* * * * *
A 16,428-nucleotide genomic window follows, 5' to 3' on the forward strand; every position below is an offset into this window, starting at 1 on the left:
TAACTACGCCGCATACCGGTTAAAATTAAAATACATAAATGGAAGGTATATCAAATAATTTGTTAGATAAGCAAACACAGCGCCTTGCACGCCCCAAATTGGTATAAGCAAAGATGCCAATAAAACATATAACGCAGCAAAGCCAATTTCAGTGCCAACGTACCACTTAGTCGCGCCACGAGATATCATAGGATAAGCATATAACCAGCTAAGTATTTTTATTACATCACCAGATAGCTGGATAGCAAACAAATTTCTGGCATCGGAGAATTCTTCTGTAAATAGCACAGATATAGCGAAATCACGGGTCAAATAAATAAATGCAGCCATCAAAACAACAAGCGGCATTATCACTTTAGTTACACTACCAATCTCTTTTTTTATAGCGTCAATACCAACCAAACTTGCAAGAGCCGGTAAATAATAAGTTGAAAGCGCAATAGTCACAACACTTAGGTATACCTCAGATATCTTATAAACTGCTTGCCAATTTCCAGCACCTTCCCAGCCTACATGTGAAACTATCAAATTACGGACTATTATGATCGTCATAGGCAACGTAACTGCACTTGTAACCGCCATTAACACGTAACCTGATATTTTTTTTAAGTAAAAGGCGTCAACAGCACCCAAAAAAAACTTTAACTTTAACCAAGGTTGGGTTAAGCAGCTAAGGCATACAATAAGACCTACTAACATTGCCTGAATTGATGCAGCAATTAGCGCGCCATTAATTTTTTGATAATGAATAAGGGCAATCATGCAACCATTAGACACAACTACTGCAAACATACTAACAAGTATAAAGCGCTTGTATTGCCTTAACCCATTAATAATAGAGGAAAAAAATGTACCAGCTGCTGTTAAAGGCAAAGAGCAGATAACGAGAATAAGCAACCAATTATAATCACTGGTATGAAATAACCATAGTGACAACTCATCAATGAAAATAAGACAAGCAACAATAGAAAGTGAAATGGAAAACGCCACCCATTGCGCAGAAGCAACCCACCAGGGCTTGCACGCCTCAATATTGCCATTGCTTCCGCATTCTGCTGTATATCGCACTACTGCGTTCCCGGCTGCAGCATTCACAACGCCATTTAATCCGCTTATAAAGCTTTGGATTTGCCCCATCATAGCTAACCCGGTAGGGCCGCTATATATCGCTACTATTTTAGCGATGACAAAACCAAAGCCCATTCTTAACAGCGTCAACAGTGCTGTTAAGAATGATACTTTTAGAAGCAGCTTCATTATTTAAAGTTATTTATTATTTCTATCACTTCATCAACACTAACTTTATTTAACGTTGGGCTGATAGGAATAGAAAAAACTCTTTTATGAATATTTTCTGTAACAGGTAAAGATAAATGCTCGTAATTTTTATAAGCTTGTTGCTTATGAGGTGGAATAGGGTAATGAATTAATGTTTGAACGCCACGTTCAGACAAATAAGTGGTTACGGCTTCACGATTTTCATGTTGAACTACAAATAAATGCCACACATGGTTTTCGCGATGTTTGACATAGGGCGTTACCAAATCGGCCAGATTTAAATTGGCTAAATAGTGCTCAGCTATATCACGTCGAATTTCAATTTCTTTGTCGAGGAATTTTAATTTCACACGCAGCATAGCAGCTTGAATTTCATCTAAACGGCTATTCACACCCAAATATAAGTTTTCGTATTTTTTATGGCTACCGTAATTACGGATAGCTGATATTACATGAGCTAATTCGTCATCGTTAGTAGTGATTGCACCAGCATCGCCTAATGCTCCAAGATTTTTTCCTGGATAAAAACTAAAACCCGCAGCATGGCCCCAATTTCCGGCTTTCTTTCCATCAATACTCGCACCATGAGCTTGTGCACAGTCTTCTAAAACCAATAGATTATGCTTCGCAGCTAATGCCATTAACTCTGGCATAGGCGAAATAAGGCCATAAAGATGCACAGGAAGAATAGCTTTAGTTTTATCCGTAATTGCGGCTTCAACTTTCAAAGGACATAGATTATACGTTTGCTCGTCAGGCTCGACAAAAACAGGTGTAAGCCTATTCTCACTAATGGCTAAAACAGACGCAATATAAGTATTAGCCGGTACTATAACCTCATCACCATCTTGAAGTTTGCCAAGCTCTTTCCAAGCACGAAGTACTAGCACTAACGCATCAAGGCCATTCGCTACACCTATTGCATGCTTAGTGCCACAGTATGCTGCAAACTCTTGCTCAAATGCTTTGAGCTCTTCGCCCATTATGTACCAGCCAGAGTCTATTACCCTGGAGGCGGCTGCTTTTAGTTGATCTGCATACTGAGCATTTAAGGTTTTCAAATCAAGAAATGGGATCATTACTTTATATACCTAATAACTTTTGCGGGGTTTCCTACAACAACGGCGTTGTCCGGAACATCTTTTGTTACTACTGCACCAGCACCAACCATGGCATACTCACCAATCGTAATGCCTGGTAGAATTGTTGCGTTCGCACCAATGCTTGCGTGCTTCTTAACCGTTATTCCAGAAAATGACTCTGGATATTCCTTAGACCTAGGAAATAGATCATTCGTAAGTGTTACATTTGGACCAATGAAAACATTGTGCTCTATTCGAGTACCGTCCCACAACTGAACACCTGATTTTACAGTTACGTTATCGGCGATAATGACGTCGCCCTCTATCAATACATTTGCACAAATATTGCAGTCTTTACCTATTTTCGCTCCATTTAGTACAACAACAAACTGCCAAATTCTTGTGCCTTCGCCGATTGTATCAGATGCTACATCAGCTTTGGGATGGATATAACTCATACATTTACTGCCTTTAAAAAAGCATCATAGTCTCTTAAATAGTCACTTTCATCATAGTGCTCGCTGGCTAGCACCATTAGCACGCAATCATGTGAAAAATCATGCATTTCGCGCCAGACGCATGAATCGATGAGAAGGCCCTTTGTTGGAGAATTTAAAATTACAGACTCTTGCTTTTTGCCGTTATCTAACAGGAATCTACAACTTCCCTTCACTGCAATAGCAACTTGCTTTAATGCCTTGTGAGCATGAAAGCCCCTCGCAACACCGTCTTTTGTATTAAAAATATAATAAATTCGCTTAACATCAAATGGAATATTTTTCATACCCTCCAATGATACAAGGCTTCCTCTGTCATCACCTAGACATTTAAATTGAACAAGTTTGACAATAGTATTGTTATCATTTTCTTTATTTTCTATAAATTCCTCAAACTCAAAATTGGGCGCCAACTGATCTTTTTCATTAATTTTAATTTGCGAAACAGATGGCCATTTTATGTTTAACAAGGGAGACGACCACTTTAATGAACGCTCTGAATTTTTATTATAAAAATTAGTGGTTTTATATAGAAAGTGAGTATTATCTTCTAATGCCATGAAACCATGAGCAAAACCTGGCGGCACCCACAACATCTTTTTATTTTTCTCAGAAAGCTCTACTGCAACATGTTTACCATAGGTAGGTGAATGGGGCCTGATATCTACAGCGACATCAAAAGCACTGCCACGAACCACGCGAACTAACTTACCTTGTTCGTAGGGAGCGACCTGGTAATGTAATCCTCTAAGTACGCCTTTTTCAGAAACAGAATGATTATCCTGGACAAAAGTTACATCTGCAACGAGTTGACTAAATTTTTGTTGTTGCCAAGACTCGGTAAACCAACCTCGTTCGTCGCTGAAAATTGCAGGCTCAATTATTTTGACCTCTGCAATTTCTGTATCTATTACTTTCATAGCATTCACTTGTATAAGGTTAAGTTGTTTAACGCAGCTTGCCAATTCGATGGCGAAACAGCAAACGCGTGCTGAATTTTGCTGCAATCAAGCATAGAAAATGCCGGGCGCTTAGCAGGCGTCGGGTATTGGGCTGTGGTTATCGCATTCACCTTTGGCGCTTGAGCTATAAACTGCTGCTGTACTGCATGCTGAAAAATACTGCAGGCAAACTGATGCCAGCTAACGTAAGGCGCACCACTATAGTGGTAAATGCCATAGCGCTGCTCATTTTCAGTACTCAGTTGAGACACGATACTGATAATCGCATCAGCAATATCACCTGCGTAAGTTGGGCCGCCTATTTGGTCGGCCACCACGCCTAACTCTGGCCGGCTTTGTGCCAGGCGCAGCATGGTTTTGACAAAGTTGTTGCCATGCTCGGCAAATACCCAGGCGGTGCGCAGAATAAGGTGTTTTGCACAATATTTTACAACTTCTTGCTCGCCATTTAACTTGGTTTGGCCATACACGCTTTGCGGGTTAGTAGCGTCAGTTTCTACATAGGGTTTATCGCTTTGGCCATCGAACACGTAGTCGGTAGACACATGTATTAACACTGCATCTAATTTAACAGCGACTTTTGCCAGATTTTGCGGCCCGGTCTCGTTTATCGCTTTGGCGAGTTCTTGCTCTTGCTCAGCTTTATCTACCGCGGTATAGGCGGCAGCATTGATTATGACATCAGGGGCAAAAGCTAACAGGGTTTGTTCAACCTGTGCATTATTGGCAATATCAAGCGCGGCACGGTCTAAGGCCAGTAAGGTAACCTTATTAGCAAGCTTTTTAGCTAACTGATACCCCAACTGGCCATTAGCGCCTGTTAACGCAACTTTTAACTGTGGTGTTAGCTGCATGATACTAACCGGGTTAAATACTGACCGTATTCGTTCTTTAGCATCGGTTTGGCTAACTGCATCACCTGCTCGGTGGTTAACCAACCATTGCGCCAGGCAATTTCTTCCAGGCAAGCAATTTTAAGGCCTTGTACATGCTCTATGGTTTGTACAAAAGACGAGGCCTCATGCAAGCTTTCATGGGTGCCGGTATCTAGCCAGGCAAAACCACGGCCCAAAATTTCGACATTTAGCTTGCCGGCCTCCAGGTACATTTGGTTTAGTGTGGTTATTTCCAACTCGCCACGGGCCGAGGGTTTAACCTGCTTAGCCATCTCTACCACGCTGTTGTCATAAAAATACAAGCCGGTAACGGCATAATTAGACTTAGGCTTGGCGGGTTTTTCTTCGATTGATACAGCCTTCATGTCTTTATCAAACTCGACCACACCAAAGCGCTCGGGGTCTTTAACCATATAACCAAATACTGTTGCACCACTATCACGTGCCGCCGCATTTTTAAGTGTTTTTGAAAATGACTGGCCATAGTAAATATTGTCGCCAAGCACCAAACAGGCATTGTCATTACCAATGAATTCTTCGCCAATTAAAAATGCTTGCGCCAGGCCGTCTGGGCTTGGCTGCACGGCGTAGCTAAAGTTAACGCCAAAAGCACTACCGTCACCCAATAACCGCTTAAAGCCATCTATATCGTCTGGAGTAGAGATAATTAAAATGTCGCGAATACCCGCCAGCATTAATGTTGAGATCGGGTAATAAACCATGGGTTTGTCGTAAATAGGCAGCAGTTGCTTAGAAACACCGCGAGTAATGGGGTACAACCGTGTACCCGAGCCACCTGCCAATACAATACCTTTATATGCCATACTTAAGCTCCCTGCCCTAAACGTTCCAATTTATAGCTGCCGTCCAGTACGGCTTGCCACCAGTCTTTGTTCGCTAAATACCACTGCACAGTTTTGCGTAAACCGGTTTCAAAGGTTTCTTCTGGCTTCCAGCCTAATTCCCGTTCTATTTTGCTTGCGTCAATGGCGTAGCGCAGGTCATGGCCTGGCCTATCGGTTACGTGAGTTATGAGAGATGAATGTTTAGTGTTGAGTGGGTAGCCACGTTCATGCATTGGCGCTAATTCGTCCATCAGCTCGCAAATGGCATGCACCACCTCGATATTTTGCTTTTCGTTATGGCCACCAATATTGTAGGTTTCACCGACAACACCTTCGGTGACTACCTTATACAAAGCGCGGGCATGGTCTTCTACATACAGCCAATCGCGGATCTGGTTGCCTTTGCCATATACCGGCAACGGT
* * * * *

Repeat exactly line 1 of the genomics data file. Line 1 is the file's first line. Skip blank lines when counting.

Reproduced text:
A 16,428-nucleotide genomic window follows, 5' to 3' on the forward strand; every position below is an offset into this window, starting at 1 on the left: